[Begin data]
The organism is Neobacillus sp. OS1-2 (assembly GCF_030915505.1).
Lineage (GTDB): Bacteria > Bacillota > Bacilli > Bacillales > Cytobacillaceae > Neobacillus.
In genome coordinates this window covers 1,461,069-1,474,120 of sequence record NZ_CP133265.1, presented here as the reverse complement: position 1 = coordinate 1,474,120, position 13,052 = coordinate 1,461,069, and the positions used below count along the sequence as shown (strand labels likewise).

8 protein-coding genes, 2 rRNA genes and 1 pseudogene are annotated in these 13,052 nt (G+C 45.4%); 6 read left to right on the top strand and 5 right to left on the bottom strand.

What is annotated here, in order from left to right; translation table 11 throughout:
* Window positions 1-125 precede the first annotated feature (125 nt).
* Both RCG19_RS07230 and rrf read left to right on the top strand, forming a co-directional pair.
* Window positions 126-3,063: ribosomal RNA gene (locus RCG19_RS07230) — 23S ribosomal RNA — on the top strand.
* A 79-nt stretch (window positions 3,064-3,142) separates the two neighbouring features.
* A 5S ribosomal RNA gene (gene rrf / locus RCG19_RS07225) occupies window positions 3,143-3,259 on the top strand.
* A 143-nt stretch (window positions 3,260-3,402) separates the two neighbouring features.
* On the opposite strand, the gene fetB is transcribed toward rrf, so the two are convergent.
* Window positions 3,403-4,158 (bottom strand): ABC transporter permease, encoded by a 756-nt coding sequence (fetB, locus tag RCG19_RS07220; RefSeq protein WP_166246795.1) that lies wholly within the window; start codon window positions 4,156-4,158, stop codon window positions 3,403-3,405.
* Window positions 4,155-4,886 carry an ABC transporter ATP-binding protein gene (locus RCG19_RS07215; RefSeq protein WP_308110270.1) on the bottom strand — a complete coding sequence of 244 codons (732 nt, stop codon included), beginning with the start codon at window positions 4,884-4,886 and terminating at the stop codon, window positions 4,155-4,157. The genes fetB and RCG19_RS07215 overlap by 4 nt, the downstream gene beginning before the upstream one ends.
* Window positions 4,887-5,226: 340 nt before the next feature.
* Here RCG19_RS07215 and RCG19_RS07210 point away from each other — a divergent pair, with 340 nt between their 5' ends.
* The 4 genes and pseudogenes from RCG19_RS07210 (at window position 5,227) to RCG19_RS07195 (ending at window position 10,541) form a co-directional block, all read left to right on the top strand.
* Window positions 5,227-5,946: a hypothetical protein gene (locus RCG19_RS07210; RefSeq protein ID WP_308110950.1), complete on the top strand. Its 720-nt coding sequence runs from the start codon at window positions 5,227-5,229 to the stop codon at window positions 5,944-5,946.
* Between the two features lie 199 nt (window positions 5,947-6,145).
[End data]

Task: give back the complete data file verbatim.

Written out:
The organism is Neobacillus sp. OS1-2 (assembly GCF_030915505.1).
Lineage (GTDB): Bacteria > Bacillota > Bacilli > Bacillales > Cytobacillaceae > Neobacillus.
In genome coordinates this window covers 1,461,069-1,474,120 of sequence record NZ_CP133265.1, presented here as the reverse complement: position 1 = coordinate 1,474,120, position 13,052 = coordinate 1,461,069, and the positions used below count along the sequence as shown (strand labels likewise).

8 protein-coding genes, 2 rRNA genes and 1 pseudogene are annotated in these 13,052 nt (G+C 45.4%); 6 read left to right on the top strand and 5 right to left on the bottom strand.

What is annotated here, in order from left to right; translation table 11 throughout:
* Window positions 1-125 precede the first annotated feature (125 nt).
* Both RCG19_RS07230 and rrf read left to right on the top strand, forming a co-directional pair.
* Window positions 126-3,063: ribosomal RNA gene (locus RCG19_RS07230) — 23S ribosomal RNA — on the top strand.
* A 79-nt stretch (window positions 3,064-3,142) separates the two neighbouring features.
* A 5S ribosomal RNA gene (gene rrf / locus RCG19_RS07225) occupies window positions 3,143-3,259 on the top strand.
* A 143-nt stretch (window positions 3,260-3,402) separates the two neighbouring features.
* On the opposite strand, the gene fetB is transcribed toward rrf, so the two are convergent.
* Window positions 3,403-4,158 (bottom strand): ABC transporter permease, encoded by a 756-nt coding sequence (fetB, locus tag RCG19_RS07220; RefSeq protein WP_166246795.1) that lies wholly within the window; start codon window positions 4,156-4,158, stop codon window positions 3,403-3,405.
* Window positions 4,155-4,886 carry an ABC transporter ATP-binding protein gene (locus RCG19_RS07215; RefSeq protein WP_308110270.1) on the bottom strand — a complete coding sequence of 244 codons (732 nt, stop codon included), beginning with the start codon at window positions 4,884-4,886 and terminating at the stop codon, window positions 4,155-4,157. The genes fetB and RCG19_RS07215 overlap by 4 nt, the downstream gene beginning before the upstream one ends.
* Window positions 4,887-5,226: 340 nt before the next feature.
* Here RCG19_RS07215 and RCG19_RS07210 point away from each other — a divergent pair, with 340 nt between their 5' ends.
* The 4 genes and pseudogenes from RCG19_RS07210 (at window position 5,227) to RCG19_RS07195 (ending at window position 10,541) form a co-directional block, all read left to right on the top strand.
* Window positions 5,227-5,946: a hypothetical protein gene (locus RCG19_RS07210; RefSeq protein ID WP_308110950.1), complete on the top strand. Its 720-nt coding sequence runs from the start codon at window positions 5,227-5,229 to the stop codon at window positions 5,944-5,946.
* Between the two features lie 199 nt (window positions 5,947-6,145).